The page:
After years of big game fishing, Capt. Mike Hennessy’s focus switched from giant billfish to monster bonefish.
With its legendary surf breaks and beautiful beaches, you’d be hard pressed to find a “top vacation spot” list on the web that didn’t include Hawaii. Beyond its beaches and surf, Hawaii’s bluewater has attracted anglers far and wide for decades and many consider these waters home to the world’s largest marlin. Simms Guide Ambassador, Mike Hennessy of Hawaii On The Fly has been guiding the islands for the past seven years and while he has spent his fair share of days in the cockpit chasing record size billfish, these days, there’s no place he’d rather be than on the flats. With each passing year, Hennessy continues to stockpile more and more evidence that in addition to marlin, the world’s largest bonefish also call Hawaii home.
You are originally from California, right? How did you end up in Hawaii?
Yeah. I guess I was about 6 years old when my dad sailed us to Hawaii. It took 16 days and we ended up living at Kaneohe Bay Oahu and literally fished and dove every day. For a kid like me, it was a dream.
As a kid, were you aware of Hawaiian bones?
Hahaha — absolutely. Like I say, we spent so much time on or in the water, we’d often find a sandbar and cookout as family. I can remember catching big bonefish on strips of hotdogs believe it or not.
In comparison to other bonefish spots, what makes Hawaii so unique?
We have these 5,000 ft. vertical volcanic cliffs that stack up above these beautiful sandy pancake flats which are surrounded by 2,000 ft. deep blue channels. Also, chasing monster bones while your kids surf and the wife is at the spa is a pretty easy sell. In terms of fishing, you really need to bring your A game and being about to double haul is essential to punching your fly through nasty trade winds. It’s also truly a year round fishery. In my opinion, there isn’t a month that’s better than another, just better tides.
Anything else important anglers should keep in mind when it comes to fishing Hawaii for monster bones?
We sight-fish 100 percent of the time and more often than not, we are sight-fishing to monster singles or doubles. Stimulating that primal feeding instinct in each bonefish is true to the core of what fly fishing is all about.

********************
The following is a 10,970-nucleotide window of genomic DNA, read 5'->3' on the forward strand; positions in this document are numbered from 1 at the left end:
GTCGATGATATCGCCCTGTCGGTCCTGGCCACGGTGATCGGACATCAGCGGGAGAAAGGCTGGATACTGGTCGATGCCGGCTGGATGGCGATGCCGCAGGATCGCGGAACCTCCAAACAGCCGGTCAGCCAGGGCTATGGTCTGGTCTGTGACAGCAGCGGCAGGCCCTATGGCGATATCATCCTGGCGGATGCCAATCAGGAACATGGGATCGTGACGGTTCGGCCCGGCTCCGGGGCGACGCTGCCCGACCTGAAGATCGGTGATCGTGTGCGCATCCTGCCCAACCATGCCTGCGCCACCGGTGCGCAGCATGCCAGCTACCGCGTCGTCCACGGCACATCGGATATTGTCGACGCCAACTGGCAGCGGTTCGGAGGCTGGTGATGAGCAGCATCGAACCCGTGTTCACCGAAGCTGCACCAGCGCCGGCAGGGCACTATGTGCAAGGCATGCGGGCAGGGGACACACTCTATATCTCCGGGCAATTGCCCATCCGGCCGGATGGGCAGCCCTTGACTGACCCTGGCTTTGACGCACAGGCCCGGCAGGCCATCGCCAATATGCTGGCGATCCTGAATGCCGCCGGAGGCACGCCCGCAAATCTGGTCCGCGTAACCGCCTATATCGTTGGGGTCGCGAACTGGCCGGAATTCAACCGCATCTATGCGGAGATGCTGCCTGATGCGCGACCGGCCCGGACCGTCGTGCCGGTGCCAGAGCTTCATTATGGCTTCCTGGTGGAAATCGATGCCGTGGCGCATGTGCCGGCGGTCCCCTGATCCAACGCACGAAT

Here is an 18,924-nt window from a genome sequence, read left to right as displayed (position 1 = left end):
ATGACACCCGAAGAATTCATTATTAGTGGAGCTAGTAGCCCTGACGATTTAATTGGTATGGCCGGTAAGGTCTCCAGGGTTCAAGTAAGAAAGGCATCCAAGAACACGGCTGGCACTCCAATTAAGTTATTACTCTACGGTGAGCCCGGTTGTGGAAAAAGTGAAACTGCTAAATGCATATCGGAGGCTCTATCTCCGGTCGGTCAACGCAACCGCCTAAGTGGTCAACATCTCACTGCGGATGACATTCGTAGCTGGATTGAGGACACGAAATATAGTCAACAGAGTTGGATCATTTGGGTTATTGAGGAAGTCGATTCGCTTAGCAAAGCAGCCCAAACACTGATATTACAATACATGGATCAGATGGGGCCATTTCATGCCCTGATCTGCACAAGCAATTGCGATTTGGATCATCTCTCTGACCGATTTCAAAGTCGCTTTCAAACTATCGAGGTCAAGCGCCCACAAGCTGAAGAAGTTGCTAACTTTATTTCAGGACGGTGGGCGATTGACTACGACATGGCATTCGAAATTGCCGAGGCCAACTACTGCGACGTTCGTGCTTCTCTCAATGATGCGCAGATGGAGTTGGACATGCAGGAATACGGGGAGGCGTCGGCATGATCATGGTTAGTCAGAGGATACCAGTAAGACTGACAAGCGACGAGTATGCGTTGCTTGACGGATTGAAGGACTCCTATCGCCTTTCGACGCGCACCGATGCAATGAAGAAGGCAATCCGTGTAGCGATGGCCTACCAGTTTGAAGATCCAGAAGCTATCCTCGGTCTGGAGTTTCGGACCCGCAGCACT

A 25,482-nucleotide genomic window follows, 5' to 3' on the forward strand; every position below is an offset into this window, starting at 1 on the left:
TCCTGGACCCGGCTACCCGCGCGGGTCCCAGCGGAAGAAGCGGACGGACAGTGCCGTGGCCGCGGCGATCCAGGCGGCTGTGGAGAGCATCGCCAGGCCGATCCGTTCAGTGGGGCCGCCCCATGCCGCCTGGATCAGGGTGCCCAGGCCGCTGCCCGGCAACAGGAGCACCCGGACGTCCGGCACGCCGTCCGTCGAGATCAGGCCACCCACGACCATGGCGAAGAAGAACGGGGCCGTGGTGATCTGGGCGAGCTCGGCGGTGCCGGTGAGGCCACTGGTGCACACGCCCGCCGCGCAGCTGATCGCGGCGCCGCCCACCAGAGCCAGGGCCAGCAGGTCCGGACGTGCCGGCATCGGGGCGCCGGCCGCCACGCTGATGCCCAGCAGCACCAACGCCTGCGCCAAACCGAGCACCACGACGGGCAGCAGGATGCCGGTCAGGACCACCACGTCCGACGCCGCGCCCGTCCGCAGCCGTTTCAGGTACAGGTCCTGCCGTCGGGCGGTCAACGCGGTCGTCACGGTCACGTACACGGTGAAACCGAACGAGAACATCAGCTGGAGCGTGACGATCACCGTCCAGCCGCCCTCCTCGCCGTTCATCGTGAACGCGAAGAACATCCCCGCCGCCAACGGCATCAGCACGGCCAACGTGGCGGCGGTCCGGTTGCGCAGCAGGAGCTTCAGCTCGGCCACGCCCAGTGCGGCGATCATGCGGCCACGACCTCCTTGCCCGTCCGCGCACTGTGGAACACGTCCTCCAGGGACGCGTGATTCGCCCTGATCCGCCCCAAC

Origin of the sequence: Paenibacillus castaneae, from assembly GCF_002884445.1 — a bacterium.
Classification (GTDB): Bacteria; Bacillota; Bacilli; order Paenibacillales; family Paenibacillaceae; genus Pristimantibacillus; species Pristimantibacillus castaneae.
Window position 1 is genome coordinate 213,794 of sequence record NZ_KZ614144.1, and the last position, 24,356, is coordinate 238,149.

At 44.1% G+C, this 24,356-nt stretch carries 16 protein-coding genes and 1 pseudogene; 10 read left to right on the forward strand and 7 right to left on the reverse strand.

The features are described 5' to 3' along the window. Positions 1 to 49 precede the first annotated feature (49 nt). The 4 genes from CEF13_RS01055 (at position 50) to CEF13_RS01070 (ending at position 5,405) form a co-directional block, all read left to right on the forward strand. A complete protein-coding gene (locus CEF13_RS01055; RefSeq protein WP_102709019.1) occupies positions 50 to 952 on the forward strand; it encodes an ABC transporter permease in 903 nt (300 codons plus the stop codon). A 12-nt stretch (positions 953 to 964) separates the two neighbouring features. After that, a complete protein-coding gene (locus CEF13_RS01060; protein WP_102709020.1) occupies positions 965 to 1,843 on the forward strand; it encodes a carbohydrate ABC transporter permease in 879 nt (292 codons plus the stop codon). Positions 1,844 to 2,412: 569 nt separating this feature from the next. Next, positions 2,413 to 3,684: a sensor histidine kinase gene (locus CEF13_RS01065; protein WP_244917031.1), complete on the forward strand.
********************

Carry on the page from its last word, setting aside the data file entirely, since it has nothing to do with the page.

Is most of the fishing done from the boat or is there a fair bit of wading as well?
Depending on the tides, wind and the needs and wants of my clients, we usually wade fish about 30 percent of the time especially if the fish are tailing.
Why was Hawaii’s bone fishery late to hit the fly fishing world as a premiere destination?
Well, as I mentioned before, bonefish aren’t new to Hawaii but many of the most productive flats can’t be accessed by foot. Getting a skiff here opened up a ton of opportunities and then once clients started regularly started catching double digit fish, the word spread and it spread fast.
If you had to guess, what is the largest bonefish you’ve ever encountered on a Hawaiian flat?
We have hooked a few bonefish I have no problem estimating at the 16-pound mark. When you hook a fish of this size, there’s really nothing you can do but the let the fish scream off 200+ yards of backing and hope that it doesn’t break you off on the coral. Those are ones that we’ve been connected to, I have seen a half dozen fish or so that would have gone 18 and I swear, I’ve seen two that would have gone over 20.
Do your flies differ a great deal from traditional bonefish flies?
Kind of a trick question, but here it goes. I like to use the strongest hook possible but at the same time, the wire has to be thin. I don’t use any flash or big legs or pinchers, I like to keep them natural and fresh. Personally, I like using flies that imitate mantis shrimp, crabs, small gobies, octopus and worms.
How many fish do your anglers typically see on a good day?
Usually, I’d say we see over 100 bones on an average day and anglers will likely get around 50 shots at fish over 6 pounds.
Are there any special skills required for Hawaii bonefish?
You have to be stealthy to the extreme. When you wade, walk slow and then walk slower. You also really have to be able to read the fish and know when the fish eats. Even though these are some of the biggest bonefish in the world, the eat is often very subtle. But, then again when the tide is right, sometimes these fish eat so aggressively, you can actually see sand blowing out of their gills as eat your fly.
Can you sum up your guiding style?
Myself and my head guides fish to our clients abilities and adjust to their needs. We guide for our client’s success, not our own egos. No stress in our boats, no screaming, no pressure, but we also love coming tight with a double digit fish. Seriously, we have to keep it as low stress as possible because a tailing 13 pounder is enough stress on the angler by itself.
What areas of Hawaii do you primarily fish?
I fish every inch of Oahu. Oahu has over 50 flats of varying sizes and shapes. Our skiffs are on trailers because we like to chase the best conditions. For Hawaii On The Fly, it’s all about sharing the stoke with our clients.
See Mike Hennessy in action on his home waters below and stay tuned for Hawaii On The Fly Part II.
Photos and Video Courtesy Beattie Outdoor Productions